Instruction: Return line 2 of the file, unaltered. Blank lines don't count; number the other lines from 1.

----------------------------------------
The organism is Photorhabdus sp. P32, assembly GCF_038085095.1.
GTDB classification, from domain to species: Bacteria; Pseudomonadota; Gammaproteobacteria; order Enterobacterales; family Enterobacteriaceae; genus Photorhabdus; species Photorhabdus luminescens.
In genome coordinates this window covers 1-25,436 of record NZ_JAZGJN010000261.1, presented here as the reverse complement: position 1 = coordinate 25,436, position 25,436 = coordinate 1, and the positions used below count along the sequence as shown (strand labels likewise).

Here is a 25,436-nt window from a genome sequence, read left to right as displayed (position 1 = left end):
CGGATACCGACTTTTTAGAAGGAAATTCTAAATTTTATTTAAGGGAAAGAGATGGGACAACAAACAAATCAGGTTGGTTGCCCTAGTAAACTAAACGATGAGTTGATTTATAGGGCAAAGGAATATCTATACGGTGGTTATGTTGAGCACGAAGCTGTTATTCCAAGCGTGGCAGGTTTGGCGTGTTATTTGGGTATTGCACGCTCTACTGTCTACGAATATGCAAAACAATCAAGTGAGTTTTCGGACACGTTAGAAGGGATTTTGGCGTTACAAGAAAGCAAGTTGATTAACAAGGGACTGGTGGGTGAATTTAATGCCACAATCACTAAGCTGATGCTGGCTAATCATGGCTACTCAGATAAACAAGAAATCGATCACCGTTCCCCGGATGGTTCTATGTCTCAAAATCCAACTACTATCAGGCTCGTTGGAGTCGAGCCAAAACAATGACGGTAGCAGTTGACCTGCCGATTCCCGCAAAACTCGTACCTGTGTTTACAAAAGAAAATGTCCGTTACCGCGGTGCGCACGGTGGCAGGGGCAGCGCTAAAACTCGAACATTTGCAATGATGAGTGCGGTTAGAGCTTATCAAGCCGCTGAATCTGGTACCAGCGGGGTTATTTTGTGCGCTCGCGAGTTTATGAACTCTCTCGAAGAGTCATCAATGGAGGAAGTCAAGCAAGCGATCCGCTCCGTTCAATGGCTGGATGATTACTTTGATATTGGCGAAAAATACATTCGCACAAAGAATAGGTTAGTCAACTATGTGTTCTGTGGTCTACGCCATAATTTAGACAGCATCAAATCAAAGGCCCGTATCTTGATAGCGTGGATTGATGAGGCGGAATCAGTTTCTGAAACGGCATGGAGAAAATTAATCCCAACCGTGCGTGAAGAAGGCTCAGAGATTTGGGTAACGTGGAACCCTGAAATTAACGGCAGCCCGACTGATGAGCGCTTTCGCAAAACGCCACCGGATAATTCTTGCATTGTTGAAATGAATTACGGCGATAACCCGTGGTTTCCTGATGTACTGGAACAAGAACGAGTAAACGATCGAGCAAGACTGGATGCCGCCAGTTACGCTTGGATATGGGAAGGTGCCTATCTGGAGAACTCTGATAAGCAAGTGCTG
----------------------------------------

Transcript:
GTDB classification, from domain to species: Bacteria; Pseudomonadota; Gammaproteobacteria; order Enterobacterales; family Enterobacteriaceae; genus Photorhabdus; species Photorhabdus luminescens.